A second set of criteria for HNPCC, which has been recently revised, is called the Bethesda criteria. These are used to determine whether a person with colorectal cancer should have their cancer tested for genetic changes called microsatellite instability (MSI). These criteria include at least one of the following:
MSI testing is the first step in laboratory testing to identify people with HNPCC. If a patient meets Bethesda criteria and has a tumor with MSI, more genetic testing will be needed to confirm that there is a mutation of one of the HNPCC genes. Still, the majority of people who meet the Bethesda criteria do not have HNPCC. On the other hand, about two percent of people with colorectal cancer who do not meet any of these criteria still have HNPCC when they are tested.
Doctors should also be suspicious of HNPCC if, instead of colorectal cancer, the family members have other cancers associated with this gene mutation. These are endometrial cancers, ovarian cancers, small bowel cancers, or cancer of the lining of the kidney or the ureters. Still, one family member younger than age 50 must have been diagnosed with colorectal cancer before a diagnosis of HNPCC is considered.
Accurate identification of families with these inherited syndromes is important. Then doctors can recommend specific measures, such as screening and other preventive measures, at an early age. Because several types of cancer can be associated with inherited colorectal cancer syndromes, all people should check their family medical history for polyps or any type of cancer. Those who develop polyps or cancer should inform other family members. People with a family history of colorectal polyps or cancer should consider genetic counseling, to review their family medical tree and determine whether genetic testing may be right for them. This will help them to make decisions about getting screened and treated at an early age.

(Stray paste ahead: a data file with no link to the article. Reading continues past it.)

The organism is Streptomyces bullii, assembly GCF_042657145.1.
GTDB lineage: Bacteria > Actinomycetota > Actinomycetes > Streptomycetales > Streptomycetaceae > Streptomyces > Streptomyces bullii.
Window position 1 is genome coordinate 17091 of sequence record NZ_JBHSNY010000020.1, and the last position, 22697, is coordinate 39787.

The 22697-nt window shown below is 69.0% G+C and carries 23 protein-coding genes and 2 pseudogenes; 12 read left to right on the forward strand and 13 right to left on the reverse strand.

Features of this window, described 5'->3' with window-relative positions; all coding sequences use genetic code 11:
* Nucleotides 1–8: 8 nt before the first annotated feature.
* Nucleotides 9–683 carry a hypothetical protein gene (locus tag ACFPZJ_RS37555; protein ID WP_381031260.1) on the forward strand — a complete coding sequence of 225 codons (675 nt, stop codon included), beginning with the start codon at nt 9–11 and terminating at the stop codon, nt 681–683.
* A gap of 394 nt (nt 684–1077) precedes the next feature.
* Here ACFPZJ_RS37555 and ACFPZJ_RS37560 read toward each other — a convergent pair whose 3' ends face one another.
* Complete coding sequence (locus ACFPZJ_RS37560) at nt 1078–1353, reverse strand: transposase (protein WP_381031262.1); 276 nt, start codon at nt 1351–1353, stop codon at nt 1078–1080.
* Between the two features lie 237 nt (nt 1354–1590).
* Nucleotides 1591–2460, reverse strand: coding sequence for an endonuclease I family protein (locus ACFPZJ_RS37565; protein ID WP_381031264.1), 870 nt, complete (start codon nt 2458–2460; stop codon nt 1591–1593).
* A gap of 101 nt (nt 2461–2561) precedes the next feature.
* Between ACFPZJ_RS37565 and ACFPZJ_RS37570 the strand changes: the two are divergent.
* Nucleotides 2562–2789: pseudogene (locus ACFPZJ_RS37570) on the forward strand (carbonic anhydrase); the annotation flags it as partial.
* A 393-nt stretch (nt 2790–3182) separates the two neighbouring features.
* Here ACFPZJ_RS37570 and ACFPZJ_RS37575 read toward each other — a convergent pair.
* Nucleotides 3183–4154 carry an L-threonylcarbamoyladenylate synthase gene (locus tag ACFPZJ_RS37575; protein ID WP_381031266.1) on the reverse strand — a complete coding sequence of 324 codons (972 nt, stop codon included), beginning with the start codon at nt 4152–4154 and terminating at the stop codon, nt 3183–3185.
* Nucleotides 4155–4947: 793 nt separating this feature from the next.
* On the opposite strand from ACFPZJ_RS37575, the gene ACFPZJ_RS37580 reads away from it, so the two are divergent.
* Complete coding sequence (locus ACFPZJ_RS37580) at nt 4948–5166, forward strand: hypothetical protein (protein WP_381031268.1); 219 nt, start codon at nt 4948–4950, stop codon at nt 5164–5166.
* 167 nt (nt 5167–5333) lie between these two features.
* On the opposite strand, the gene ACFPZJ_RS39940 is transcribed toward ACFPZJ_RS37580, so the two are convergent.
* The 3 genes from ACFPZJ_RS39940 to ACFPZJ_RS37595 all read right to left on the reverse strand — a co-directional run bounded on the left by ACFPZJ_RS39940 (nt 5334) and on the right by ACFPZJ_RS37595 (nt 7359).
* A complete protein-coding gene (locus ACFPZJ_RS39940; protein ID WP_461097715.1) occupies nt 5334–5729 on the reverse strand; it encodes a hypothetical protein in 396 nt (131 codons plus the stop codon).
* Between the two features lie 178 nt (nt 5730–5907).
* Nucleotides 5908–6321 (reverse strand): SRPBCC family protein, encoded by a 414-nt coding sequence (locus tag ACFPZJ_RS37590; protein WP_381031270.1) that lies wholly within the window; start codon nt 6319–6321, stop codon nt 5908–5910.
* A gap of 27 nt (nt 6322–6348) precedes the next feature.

Besides colon polyps, is there anything else that might increase my risk of colon cancer?
Tell me more about inflammatory bowel disease and increased risk. What is the connection?
Are men at higher risk than women for developing colon cancer?
Why is age so important in screening for colorectal cancer?
What are the risks for women?
Does race affect colorectal cancer screening recommendations?
How is a colonoscopy done?
How do I prepare for a colonoscopy?
Why is early detection so important?
Early detection and treatment is therefore essential to a patient’s outcome.
What are the colon cancer risk factors?
Can you explain more about each type of screening test for colorectal cancer?
Is there anything I should be looking for to report to my doctor that might indicate a need for earlier screening or screening out of the expected interval of every ten years?
How can I contact the Digestive Disease Center to schedule an appointment?
I live alone and don’t have anyone to drive me to the test. What can I do?
Contact Us for more information Maps & Directions
Employee E-mail Log-in